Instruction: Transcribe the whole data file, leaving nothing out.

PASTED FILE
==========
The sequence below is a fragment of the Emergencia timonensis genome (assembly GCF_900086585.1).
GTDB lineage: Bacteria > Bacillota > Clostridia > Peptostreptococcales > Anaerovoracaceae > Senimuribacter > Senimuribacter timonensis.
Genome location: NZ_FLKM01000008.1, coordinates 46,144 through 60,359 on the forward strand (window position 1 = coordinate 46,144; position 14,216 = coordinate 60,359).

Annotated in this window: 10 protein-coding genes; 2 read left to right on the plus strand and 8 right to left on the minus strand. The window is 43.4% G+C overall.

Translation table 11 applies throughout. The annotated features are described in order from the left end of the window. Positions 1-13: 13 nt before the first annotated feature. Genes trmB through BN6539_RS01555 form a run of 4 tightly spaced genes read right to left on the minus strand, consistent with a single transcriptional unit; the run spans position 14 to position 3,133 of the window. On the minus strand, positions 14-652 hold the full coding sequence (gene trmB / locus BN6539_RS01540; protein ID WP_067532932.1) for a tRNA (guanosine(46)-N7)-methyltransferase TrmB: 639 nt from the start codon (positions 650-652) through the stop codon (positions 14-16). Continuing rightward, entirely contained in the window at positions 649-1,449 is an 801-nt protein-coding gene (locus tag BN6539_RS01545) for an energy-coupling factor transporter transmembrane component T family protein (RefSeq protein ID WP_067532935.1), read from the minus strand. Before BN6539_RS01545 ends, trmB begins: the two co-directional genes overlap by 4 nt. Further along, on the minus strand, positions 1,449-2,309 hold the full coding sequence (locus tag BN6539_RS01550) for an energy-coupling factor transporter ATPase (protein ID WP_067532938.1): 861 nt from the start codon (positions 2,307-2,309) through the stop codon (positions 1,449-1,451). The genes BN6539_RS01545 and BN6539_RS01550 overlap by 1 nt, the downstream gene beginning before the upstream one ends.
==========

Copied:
The sequence below is a fragment of the Emergencia timonensis genome (assembly GCF_900086585.1).
GTDB lineage: Bacteria > Bacillota > Clostridia > Peptostreptococcales > Anaerovoracaceae > Senimuribacter > Senimuribacter timonensis.
Genome location: NZ_FLKM01000008.1, coordinates 46,144 through 60,359 on the forward strand (window position 1 = coordinate 46,144; position 14,216 = coordinate 60,359).

Annotated in this window: 10 protein-coding genes; 2 read left to right on the plus strand and 8 right to left on the minus strand. The window is 43.4% G+C overall.

Translation table 11 applies throughout. The annotated features are described in order from the left end of the window. Positions 1-13: 13 nt before the first annotated feature. Genes trmB through BN6539_RS01555 form a run of 4 tightly spaced genes read right to left on the minus strand, consistent with a single transcriptional unit; the run spans position 14 to position 3,133 of the window. On the minus strand, positions 14-652 hold the full coding sequence (gene trmB / locus BN6539_RS01540; protein ID WP_067532932.1) for a tRNA (guanosine(46)-N7)-methyltransferase TrmB: 639 nt from the start codon (positions 650-652) through the stop codon (positions 14-16). Continuing rightward, entirely contained in the window at positions 649-1,449 is an 801-nt protein-coding gene (locus tag BN6539_RS01545) for an energy-coupling factor transporter transmembrane component T family protein (RefSeq protein ID WP_067532935.1), read from the minus strand. Before BN6539_RS01545 ends, trmB begins: the two co-directional genes overlap by 4 nt. Further along, on the minus strand, positions 1,449-2,309 hold the full coding sequence (locus tag BN6539_RS01550) for an energy-coupling factor transporter ATPase (protein ID WP_067532938.1): 861 nt from the start codon (positions 2,307-2,309) through the stop codon (positions 1,449-1,451). The genes BN6539_RS01545 and BN6539_RS01550 overlap by 1 nt, the downstream gene beginning before the upstream one ends.